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UN nuclear agency chief due in Tehran Sunday as West loses patience with Iran

Rafael Grossi will meet Iranian VP and nuclear chief, as he tries to defuse tensions over Tehran’s lack of cooperation

Director General of the International Atomic Energy Agency Rafael Mariano Grossi addresses the media during a news conference regarding the agency's monitoring of Iran's nuclear energy program at the International Center in Vienna, Austria, on Monday, June 7, 2021. (AP Photo/Lisa Leutner)
Director General of the International Atomic Energy Agency Rafael Mariano Grossi addresses the media during a news conference regarding the agency's monitoring of Iran's nuclear energy program at the International Center in Vienna, Austria, on Monday, June 7, 2021. (AP Photo/Lisa Leutner)

TEHRAN — Iran said that the head of the International Atomic Energy Organization (IAEA) is arriving in the country for talks with Iranian officials.

Kazem Gharibabadi, Iran’s envoy to the IAEA, said in a tweet that Rafael Grossi is arriving on Saturday, and will travel to Tehran during the afternoon. Grossi is scheduled to meet Iran’s vice president and head of the country’s atomic organization, Mohammad Eslami, on Sunday.

It will be Grossi’s first visit to the country since new Iranian president Ebrahim Raisi took office. Gharibabadi said that the two sides will issue a joint statement after the meeting.

Talks between Iran and world powers, over limiting Iran’s nuclear program in exchange for sanctions relief, have been idle since June. Raisi took office in August.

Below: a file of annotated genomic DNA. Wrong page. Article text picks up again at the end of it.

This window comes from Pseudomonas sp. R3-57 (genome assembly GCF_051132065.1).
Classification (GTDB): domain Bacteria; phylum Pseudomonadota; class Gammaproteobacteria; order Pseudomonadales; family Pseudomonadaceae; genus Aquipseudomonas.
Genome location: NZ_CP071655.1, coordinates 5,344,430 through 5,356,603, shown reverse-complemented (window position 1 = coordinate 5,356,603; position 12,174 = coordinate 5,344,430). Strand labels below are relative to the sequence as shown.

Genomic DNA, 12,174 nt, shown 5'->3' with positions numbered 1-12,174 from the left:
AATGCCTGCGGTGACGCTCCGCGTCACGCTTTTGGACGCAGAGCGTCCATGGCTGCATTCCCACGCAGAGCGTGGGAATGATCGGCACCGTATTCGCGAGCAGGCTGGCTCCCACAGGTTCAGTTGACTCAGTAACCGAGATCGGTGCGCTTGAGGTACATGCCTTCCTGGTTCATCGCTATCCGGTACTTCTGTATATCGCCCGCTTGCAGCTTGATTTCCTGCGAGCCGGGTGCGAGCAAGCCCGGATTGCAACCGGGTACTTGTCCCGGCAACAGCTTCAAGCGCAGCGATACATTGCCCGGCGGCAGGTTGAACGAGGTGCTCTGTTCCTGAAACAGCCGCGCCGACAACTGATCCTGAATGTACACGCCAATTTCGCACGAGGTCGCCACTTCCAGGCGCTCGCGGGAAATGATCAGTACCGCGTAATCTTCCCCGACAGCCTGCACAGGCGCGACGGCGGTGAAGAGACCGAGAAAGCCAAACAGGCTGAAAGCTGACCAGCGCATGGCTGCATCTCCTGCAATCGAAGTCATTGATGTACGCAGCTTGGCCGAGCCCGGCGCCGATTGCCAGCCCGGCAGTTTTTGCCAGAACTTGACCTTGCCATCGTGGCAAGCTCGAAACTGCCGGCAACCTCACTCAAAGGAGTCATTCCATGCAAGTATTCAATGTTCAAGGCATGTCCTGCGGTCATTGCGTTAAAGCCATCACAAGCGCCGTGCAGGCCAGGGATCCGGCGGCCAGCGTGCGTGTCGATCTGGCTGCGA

Earlier this month, in a report, the IAEA said that Iran had quadrupled its stockpile of 60-percent enriched uranium since May. It also said that verification and monitoring activities have been “seriously undermined” since February, after Iran refused to let inspectors access IAEA monitoring equipment.

In response, Iran said that its nuclear activities had been “carried out in the framework of Iran’s nuclear rights and under nonproliferation treaty.”

The two major issues being negotiated are the rollback of American sanctions imposed by former United States president Donald Trump’s administration after it withdrew from the deal, and the return of Iran to compliance with restrictions imposed on its nuclear program.

In this image made from an April 17, 2021 video released by the state-run TV station Islamic Republic Iran Broadcasting, various centrifuge machines line the hall damaged on Sunday, April 11, 2021, at the Natanz Uranium Enrichment Facility, some 200 miles south of the capital Tehran. (IRIB via AP, File)

Major powers are losing patience, more than two months after the suspension of negotiations that had begun in April in Vienna, under the aegis of the European Union, to try to resurrect the international agreement of 2015.

The US is close to abandoning its efforts, US Secretary of State Antony Blinken warned on Wednesday.

The Islamic Republic has been gradually freeing itself from its nuclear obligations since 2019, in response to Donald Trump’s reinstatement of US sanctions.

Israel has repeatedly warned that Iran is seeking nuclear weapons. Former prime minister Benjamin Netanyahu openly opposed the 2015 deal, which it said would pave the way to an Iranian nuclear arsenal, and publicly urged US President Joe Biden to reenter the deal.

Meeting with Biden at the White House last month, current Prime Minister Naftali Bennett warned of the “nightmare” of a radical Islamic regime attaining nuclear weapons, and Biden publicly vowed that the US would “never” allow Iran to attain the bomb.

Israel has “greatly accelerated” preparations for action against Iran’s nuclear program, military chief Aviv Kohavi said in an interview published Monday.

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